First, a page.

• Thank you for raising awareness and advocating for the under represented.

  5. Thank you for this information. We’re now just beginning this process and it’s been difficult to say the least. Information and words like this gives us the tools we need to bravely move forward even though we are scared to death.

    Nikki Carlson

  6. Even though I don’t understand transgender individuals and the thought processes of feeling like a different gender, I am irritated at the people who think that a boy will “just say” he’s a girl to get into the girls locker room. Come on people.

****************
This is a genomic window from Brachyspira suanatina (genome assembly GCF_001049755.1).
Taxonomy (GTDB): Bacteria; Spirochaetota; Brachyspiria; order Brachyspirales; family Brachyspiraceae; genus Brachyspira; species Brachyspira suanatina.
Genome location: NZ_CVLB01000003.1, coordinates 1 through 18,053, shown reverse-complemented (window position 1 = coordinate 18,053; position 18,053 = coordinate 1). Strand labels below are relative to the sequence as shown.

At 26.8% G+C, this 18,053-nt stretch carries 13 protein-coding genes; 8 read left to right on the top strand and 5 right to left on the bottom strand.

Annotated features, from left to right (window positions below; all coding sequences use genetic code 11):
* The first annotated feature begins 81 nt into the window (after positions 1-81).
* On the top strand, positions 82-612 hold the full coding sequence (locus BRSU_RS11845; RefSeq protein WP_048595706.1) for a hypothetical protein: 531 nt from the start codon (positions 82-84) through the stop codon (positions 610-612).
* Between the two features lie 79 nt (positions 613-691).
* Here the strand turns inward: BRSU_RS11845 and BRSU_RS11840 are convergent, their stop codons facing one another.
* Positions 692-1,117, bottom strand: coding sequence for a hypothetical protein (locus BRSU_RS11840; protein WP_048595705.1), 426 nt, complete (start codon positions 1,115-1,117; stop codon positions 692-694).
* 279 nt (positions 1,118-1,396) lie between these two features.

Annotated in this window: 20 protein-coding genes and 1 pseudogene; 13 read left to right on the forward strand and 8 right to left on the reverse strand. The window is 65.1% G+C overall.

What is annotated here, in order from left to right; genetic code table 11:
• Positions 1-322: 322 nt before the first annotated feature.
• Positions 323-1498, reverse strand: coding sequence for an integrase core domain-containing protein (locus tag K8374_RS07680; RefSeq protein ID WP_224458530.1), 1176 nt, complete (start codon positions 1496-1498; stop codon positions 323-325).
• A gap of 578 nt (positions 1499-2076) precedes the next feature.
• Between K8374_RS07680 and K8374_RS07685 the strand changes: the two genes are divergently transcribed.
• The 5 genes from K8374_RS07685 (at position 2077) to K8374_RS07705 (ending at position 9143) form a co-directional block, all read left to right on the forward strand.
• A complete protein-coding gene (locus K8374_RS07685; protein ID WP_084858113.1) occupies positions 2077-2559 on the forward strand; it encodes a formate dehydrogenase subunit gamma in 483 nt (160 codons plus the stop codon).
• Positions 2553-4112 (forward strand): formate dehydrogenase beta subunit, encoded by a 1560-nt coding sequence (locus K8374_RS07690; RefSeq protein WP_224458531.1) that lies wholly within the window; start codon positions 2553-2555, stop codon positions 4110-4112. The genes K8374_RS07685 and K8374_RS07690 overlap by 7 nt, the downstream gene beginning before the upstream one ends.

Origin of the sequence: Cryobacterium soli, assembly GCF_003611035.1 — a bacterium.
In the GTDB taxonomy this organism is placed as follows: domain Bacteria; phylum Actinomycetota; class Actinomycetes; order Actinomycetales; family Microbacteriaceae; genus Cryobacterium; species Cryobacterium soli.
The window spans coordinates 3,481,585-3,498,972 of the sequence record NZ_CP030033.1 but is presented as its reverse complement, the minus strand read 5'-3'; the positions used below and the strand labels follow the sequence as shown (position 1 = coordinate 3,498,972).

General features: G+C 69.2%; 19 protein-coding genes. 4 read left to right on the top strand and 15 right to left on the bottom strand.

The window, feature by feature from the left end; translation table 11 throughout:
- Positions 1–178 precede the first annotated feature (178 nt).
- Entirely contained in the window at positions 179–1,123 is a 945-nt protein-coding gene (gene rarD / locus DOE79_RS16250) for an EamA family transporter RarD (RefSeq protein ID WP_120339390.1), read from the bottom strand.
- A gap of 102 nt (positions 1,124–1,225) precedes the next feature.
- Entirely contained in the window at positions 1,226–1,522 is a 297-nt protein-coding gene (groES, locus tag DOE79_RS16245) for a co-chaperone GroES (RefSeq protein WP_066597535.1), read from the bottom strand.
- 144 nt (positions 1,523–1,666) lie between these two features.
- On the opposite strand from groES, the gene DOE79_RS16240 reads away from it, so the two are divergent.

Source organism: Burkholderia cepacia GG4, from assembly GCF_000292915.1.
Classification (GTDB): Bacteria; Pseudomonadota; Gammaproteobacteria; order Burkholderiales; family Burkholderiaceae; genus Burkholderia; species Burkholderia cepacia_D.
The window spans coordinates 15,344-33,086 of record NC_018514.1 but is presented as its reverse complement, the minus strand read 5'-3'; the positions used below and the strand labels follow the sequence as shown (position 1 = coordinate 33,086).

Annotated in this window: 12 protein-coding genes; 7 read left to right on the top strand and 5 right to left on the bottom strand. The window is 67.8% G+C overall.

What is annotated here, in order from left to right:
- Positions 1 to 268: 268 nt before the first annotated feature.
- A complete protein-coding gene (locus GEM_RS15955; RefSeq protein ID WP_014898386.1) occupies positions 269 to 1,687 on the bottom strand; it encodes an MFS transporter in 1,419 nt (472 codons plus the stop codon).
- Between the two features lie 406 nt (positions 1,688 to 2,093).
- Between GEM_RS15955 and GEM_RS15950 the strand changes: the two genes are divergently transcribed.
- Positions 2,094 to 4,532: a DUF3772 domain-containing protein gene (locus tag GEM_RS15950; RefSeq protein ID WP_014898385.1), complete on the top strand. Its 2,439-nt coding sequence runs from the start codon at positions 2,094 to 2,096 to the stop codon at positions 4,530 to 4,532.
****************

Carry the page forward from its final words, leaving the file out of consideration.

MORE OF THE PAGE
7. Another great blog Darlene! To the previous commentor, THANK YOU for trying to “understand” and “keep an open mind” to those taking the time to educate yourself on what Transgender encompasses for an individual and family for that matter. I am curious if the law is over turned allowing transgender children and teens to use the school restroom that matches their gender identity, how will California enforce the law that transgender children and teens can not use the restroom that matches their gender identity. Will the State of California hire bathroom monitors? Are parents willing to have these bathroom monitors ask their child/teen to pull down their underwear for a genitals inspection to make sure they are using the correct restroom? These monitors would have to do this everday of the school year. Why you ask? How about the little girl who needs to dress like a boy and cut her hair over the weekend and start the 16th week of school as a “him”. How about the boy who has grown his hair out for most of the school year in preparation for his transition and bravely transitions over Spring break. My point is that this transition could happen any day for these individuals, so you better make sure the bathroom monitor checks everyday. I know this sounds silly, especially since there is probably one transgender student, not in every school, or every other school, not even one in every school district but rather far and few between. As for PE and team sports, well I love the senario about the 6’4 transgender girl on the girls basketball team. It really cracks me up because a high percentage of these kids are on puberty blockers which does not let them grow to 6’4. That is the point, no transgender person transitioning from a male to a female wants to be 6’4 and stick out in the crowd. It is all about trying to halt the hormones that “characteristically” make them match their birth sex. Again, I don’t know of any schools with so many transgender children trying out for sports that it would be “unfair” to the other students trying out for the same sports. As Darlene mentioned, transgender children/teens are not running around the restrooms/locker rooms exposing themselves to their classmates. Believe me, they are looking to be discreet, use a covered stall and take care of a bodily function in a safe environment for them while attending school. The problem here is not with the child/teen, but with our society that views things so very black and white. Again, we are not talking about millions and millions of transgender children/teens. We are talking about providing a safe space for transgender children/teens to use the restroom and locker rooms in schools far and few between. Keep up the wonderful blog and work that you do Darlene! KUDOS!